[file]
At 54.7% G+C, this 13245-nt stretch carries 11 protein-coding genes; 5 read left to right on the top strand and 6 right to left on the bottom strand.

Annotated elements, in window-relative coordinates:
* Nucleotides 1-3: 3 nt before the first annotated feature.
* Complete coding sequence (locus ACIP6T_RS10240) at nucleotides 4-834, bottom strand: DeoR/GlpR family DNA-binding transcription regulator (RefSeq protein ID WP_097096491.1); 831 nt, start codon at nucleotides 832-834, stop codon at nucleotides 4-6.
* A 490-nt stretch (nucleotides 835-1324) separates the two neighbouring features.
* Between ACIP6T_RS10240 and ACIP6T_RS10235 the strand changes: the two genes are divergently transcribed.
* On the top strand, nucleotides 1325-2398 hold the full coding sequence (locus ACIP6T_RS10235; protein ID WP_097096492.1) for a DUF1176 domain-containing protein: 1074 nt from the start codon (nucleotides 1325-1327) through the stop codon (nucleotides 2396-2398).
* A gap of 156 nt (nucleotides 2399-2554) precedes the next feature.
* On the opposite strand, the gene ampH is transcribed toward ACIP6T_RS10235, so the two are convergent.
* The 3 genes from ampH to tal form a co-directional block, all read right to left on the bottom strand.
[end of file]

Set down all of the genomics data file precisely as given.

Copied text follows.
At 54.7% G+C, this 13245-nt stretch carries 11 protein-coding genes; 5 read left to right on the top strand and 6 right to left on the bottom strand.

Annotated elements, in window-relative coordinates:
* Nucleotides 1-3: 3 nt before the first annotated feature.
* Complete coding sequence (locus ACIP6T_RS10240) at nucleotides 4-834, bottom strand: DeoR/GlpR family DNA-binding transcription regulator (RefSeq protein ID WP_097096491.1); 831 nt, start codon at nucleotides 832-834, stop codon at nucleotides 4-6.
* A 490-nt stretch (nucleotides 835-1324) separates the two neighbouring features.
* Between ACIP6T_RS10240 and ACIP6T_RS10235 the strand changes: the two genes are divergently transcribed.
* On the top strand, nucleotides 1325-2398 hold the full coding sequence (locus ACIP6T_RS10235; protein ID WP_097096492.1) for a DUF1176 domain-containing protein: 1074 nt from the start codon (nucleotides 1325-1327) through the stop codon (nucleotides 2396-2398).
* A gap of 156 nt (nucleotides 2399-2554) precedes the next feature.
* On the opposite strand, the gene ampH is transcribed toward ACIP6T_RS10235, so the two are convergent.
* The 3 genes from ampH to tal form a co-directional block, all read right to left on the bottom strand.